Additionally, rushing around someone with mobility issues or interfering with their cane/walker/wheelchair greatly increases the risk that they will trip, fall, or be otherwise injured.
If you are working in a place of business and a customer comes in using a cane/walker/wheelchair, be aware.
If you're the hostess at a restaurant and there's a long wait, try to find an extra chair if that person needs to sit down.
If you are escorting someone to their seat, be aware that they may move slowly or have difficulty maneuvering between tables/up stairs or ramps. Be patient, walk slowly, and try to clear the way if possible (tuck in chairs, etc.) It's always nice to ask if a booth or table is better (even if you're not generally offering the choice to people--sometimes it's difficult to get into/out of booths.)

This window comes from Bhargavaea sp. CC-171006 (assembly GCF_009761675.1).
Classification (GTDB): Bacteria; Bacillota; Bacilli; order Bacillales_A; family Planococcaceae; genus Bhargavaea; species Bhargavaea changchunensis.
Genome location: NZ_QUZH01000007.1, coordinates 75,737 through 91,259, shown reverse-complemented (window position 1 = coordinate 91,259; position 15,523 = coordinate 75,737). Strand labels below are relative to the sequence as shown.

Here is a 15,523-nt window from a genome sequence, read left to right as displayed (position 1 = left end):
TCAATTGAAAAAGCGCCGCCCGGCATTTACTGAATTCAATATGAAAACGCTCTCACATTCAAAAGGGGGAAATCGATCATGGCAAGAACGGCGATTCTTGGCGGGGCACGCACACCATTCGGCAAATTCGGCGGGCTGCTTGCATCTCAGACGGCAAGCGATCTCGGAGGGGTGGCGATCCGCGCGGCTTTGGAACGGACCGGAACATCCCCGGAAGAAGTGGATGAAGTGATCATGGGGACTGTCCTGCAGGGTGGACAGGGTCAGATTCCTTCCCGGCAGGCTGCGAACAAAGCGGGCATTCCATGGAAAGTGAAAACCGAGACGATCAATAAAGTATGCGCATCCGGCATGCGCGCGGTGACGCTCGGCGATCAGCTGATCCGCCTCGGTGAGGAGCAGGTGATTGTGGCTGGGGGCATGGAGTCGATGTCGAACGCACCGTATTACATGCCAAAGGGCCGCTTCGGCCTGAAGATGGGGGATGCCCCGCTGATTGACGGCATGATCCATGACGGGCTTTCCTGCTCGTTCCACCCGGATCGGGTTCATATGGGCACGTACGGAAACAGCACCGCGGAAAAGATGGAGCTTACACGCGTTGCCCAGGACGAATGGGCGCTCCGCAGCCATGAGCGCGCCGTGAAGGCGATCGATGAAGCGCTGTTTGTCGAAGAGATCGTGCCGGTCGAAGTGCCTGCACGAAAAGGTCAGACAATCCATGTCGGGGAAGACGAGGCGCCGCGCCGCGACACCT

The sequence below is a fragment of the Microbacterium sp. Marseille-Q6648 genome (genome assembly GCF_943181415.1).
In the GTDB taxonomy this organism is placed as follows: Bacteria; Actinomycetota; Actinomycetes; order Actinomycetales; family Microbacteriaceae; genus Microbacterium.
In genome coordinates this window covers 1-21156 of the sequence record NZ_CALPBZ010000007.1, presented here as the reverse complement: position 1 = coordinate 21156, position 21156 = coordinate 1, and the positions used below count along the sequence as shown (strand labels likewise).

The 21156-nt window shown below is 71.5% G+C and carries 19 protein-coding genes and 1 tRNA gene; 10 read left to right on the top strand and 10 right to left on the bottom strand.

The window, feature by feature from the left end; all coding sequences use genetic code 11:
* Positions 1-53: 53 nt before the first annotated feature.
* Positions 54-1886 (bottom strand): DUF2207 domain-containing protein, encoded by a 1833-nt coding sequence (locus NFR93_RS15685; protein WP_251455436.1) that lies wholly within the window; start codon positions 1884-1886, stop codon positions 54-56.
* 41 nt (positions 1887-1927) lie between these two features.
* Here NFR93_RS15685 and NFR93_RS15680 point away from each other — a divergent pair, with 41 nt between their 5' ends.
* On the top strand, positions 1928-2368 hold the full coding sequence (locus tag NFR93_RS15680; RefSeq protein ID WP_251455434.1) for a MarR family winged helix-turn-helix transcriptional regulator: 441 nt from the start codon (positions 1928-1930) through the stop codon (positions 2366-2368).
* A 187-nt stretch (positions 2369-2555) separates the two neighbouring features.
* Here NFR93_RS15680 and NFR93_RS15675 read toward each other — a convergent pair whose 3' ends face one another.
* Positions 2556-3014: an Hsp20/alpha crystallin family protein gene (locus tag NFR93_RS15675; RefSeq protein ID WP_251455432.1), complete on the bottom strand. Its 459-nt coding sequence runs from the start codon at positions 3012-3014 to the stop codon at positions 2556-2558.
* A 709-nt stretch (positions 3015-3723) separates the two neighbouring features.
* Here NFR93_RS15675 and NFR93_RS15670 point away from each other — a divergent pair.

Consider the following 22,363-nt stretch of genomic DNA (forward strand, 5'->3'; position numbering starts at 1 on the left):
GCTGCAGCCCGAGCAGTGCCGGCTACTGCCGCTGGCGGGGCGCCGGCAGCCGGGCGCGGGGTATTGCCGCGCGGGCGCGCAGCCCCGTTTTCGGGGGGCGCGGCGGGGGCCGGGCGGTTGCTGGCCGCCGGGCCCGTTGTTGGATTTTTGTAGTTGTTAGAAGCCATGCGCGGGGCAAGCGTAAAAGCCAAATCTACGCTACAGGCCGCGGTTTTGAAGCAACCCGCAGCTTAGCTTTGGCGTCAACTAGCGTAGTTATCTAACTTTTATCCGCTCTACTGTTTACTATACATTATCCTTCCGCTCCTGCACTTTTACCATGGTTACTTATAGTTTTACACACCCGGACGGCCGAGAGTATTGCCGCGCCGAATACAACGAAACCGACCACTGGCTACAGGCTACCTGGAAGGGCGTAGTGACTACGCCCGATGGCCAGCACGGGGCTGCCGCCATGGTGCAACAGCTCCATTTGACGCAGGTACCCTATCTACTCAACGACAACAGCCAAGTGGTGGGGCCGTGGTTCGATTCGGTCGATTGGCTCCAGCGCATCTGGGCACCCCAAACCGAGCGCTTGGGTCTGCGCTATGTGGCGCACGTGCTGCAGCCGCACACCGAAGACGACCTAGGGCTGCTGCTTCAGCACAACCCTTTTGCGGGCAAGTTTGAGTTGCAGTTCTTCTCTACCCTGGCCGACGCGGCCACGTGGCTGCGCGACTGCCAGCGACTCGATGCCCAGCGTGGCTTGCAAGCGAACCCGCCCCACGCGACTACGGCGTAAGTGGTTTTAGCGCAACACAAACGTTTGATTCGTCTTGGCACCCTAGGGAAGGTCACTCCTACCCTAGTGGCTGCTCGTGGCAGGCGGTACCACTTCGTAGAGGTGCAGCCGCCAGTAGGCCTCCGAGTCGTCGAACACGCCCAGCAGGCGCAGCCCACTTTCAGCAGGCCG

If the person has a walker, offer to stow it for them in an out-of-the-way place--but make sure to bring it back later when they are ready to leave! Or make sure they/their companion(s) know where it is. Generally these people know that a walker in the aisle can be dangerous or difficult to work around, and are looking for a place to stow it if you don't offer.